In my first year as an undergrad student in Philosophy, I had to take a class on classical thinkers. This was a foundational class to understand the pillars of political science, anthropology, and sociology. The course was named “Marx, Weber, and Durkheim.” The approach to the authors was uncritical; we read them and tried to understand the theories without questioning the presupposed universality or the context/location where these theories were produced.
The problem with northern theories
Australian sociologist Raewyn Connell, in her book Southern theory: the global dynamics of knowledge in the social science, confronts the presumption of universality and objectivity of mainstream sociological theories. She criticizes traditional and modern general theories: these theories do not behold nor explain colonialism; this results in highly abstract and complex theories that presume universality and do not account for reality outside the metropoles.
Eloquently, Connell guides the reader through sociology’s history, decline, and resurgence as a professional practice and as a body of theories. It figures out – I didn’t know before – Sociology began as a practice of metropole countries/empires in the conquest and colonization of peripheral societies. Authors such as Durkheim regarded colonized humans as mere objects of study, never questioning the relationship between colonizer/colonized. These objects of study represented the past of European civilizations under a presumed theory of social evolution. They enabled these authors to elaborate abstract and universal ideas on human development and the origin of societies.
But, the project was torn apart when Europeans observed their own violence through the mirror of the Great War.
The conceptual vacuum created by lost faith in progress allowed the appearance of a new wave of sociologists that began to study the contradictions inside the metropoles. One of the most prominent schools of thought is the School of Chicago. Nonetheless, modern theorist as Coleman, Gidden, and Bordieu relapse into the sins of primitive sociologists: they intend to create general theories that are abstract and universal to explain all sociological configurations of humans around the globe.
So, Connell proposes that the northern general theory is characterized by the following traits:
- Universality – of all societies. “As all societies are knowable in the same way and from the same point of view” (Connell, p. 44)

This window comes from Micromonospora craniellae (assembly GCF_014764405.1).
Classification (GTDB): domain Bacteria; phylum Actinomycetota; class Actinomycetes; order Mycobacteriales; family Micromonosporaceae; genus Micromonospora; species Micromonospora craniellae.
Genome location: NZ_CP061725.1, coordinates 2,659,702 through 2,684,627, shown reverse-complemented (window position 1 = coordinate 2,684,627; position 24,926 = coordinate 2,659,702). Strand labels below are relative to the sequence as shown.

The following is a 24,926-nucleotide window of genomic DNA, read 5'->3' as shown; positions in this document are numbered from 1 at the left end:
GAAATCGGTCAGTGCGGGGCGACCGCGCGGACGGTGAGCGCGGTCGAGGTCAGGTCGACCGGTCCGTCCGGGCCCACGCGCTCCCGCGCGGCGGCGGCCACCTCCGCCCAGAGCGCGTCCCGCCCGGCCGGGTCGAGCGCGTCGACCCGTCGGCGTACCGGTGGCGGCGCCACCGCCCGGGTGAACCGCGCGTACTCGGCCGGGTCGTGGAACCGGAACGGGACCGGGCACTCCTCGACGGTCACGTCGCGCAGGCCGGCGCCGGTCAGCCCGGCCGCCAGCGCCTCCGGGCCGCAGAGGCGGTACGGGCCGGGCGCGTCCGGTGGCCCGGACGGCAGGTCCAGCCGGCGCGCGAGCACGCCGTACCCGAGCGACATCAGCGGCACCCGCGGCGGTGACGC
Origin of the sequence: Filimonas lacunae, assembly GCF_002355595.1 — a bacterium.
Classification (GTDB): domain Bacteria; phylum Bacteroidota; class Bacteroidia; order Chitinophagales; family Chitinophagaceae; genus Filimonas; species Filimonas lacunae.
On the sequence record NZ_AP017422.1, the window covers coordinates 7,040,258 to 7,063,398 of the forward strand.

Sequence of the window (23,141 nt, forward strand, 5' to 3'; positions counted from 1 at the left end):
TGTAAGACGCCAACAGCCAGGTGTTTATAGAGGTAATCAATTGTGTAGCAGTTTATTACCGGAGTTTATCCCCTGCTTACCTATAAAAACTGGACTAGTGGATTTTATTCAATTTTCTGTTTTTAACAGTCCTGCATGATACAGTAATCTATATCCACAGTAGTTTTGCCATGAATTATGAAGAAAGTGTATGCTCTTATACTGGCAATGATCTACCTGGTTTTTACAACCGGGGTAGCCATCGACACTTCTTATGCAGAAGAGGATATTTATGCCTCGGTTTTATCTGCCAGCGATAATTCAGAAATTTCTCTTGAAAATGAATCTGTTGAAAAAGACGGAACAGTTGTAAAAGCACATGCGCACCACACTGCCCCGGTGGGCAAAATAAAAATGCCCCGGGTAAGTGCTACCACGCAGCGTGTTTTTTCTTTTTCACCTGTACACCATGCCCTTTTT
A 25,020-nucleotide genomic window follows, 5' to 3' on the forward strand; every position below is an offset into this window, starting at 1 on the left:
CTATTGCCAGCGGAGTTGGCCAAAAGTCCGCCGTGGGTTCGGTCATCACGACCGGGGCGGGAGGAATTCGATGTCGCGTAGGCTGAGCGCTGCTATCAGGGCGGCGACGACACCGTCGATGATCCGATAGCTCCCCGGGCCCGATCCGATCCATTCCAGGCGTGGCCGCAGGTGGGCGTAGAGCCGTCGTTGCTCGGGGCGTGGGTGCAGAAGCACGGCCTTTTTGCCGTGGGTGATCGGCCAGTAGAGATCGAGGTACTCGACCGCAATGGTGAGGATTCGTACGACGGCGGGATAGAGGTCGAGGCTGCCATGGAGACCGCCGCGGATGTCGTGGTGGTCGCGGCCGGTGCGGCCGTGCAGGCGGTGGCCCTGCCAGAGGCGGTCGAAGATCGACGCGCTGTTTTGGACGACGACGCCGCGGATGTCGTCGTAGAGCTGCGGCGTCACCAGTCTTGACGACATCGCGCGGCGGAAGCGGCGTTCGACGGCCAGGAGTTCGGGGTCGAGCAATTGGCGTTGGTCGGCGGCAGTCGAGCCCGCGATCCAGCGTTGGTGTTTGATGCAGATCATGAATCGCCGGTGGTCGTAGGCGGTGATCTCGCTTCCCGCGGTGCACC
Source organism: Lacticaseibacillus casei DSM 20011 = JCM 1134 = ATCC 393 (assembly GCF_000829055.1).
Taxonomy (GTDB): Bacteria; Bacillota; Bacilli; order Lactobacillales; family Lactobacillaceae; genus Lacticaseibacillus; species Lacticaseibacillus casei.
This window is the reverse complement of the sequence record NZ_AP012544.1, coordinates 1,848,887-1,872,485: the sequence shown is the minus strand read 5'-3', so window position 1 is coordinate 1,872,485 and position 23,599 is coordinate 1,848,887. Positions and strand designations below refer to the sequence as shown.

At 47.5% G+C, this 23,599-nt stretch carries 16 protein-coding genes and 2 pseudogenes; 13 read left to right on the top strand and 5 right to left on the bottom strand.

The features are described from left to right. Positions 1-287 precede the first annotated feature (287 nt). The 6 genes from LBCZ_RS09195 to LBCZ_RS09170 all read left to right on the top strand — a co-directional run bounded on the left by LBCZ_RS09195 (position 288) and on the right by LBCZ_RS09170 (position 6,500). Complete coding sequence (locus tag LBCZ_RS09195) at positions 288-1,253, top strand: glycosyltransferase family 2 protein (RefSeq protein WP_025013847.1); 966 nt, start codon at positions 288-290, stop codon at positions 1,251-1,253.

- Exclusion – of the voices and knowledge of peripheral humans while talking about them.
- Erasure – of context, of others, of the colonial violence.
Does this sound familiar? Connell’s description of Northern theories is similar to Law’s description of the Euro-American paradigm. As a crucial common point, we encounter the disappearance of the subjective (and the context of the individual constructing the theory) to present the theories as universal and objective. Nonetheless, there is a difference between Law and Connel. For Connel, the northern theory has an ethical implication:”… sociological texts that persistently underplay systemic violence”. (Connel, p. 63); perpetuating colonial dynamics in the creation of social science knowledge.
Another consequence of northern theories is treating the peripheries as data mines. In this sense, colonies export not only raw materials to the corporations of the metropoles but also facts and data to the intellectuals of the metropoles. There is a clear power relationship. Colonized humans are not totally human, as their subjectivity is not recognized; they are easily understood by researchers as a data set.
Through the rest of the book, Connell maps the emergence and configuration of social science in diverse peripheral locations concerning their own contexts and the relationships between colonies and metropoles. In chapter 4, she maps three different moments of Australian sociology: during the colony, after the colony between 1950-1970, and current theories. Unsurprisingly, during the colonial days, Australian authors (such as W.E. Hearn) were trying to build on sociological progress theories (such as Spencer’s or Comte’s). For instance, this is a direct quote from Hearn: